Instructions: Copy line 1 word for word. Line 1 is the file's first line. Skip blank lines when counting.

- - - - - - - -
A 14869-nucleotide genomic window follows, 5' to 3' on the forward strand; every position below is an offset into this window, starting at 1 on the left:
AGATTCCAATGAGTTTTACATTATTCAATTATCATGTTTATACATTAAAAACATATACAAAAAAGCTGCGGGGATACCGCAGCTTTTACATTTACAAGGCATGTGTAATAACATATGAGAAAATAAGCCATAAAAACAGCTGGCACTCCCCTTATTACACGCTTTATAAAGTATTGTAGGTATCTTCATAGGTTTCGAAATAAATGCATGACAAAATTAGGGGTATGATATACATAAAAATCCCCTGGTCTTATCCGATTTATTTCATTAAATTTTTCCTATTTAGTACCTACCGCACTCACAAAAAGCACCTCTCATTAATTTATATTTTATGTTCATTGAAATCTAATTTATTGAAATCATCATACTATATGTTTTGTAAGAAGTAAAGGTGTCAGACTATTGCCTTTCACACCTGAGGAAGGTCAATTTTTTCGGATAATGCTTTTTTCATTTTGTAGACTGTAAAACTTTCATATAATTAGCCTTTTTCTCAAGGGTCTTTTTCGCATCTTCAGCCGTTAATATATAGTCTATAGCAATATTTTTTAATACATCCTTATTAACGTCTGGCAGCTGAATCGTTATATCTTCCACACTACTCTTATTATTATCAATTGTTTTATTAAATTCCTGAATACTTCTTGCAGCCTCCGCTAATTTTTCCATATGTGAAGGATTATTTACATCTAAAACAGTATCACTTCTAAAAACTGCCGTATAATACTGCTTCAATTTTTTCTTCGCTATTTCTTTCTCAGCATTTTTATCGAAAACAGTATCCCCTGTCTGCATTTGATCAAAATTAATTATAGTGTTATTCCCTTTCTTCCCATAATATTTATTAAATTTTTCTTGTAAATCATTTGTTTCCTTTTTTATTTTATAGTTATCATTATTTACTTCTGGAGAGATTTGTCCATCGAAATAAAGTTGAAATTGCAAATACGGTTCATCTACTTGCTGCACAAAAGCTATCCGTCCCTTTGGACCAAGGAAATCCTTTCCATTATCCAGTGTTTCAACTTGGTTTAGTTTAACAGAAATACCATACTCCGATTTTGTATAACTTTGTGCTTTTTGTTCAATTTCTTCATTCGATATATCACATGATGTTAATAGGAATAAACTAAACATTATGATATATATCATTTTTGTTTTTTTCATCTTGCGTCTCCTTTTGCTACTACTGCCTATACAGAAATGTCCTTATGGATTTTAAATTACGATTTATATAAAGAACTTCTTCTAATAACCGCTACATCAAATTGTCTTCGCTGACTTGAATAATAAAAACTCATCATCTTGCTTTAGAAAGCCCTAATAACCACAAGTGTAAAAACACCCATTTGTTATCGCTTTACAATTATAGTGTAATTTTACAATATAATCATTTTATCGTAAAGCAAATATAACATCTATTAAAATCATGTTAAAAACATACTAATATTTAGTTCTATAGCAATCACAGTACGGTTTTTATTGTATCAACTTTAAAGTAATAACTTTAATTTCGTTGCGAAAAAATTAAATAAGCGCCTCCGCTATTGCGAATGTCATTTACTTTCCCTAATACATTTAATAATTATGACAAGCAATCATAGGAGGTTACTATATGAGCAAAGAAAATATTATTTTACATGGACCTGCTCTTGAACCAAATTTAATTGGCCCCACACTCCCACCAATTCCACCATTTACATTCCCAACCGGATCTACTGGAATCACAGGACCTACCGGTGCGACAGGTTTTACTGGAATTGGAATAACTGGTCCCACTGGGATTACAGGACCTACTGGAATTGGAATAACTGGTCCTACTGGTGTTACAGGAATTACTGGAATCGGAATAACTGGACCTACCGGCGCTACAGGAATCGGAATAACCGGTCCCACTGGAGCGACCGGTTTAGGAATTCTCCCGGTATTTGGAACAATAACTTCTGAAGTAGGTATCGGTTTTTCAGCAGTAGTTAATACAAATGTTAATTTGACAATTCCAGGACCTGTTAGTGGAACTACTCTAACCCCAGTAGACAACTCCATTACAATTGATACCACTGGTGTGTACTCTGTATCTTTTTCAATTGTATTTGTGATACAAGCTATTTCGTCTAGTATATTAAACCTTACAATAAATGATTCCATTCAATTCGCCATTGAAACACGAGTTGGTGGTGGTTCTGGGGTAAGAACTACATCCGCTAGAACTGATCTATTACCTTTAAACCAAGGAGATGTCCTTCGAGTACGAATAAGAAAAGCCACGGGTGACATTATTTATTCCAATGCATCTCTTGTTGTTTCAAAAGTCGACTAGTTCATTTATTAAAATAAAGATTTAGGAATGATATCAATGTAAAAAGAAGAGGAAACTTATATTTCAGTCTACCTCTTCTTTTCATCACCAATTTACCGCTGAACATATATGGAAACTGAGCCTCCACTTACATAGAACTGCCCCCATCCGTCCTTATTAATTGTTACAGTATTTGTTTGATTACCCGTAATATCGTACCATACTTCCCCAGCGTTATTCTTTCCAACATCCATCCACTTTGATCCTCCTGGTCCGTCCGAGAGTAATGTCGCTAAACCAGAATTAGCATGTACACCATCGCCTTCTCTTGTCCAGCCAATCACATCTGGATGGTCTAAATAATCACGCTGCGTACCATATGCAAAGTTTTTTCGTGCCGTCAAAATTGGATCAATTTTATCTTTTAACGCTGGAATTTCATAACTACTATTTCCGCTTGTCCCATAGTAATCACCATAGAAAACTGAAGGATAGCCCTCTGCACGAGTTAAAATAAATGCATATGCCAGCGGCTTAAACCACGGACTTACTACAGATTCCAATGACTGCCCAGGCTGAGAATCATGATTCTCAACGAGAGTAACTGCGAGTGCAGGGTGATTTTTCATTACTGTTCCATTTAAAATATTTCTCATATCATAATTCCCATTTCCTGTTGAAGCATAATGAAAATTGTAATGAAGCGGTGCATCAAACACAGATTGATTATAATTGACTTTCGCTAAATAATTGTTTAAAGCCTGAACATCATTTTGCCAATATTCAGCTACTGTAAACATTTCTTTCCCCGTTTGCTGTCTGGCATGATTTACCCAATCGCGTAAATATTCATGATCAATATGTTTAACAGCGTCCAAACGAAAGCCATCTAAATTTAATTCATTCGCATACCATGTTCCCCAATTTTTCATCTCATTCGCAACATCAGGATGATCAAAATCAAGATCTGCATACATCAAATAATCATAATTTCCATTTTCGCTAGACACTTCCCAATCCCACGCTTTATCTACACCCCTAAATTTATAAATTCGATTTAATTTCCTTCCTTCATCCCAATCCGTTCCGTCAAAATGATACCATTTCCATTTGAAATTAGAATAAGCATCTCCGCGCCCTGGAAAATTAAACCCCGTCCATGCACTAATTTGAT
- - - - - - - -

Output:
A 14869-nucleotide genomic window follows, 5' to 3' on the forward strand; every position below is an offset into this window, starting at 1 on the left: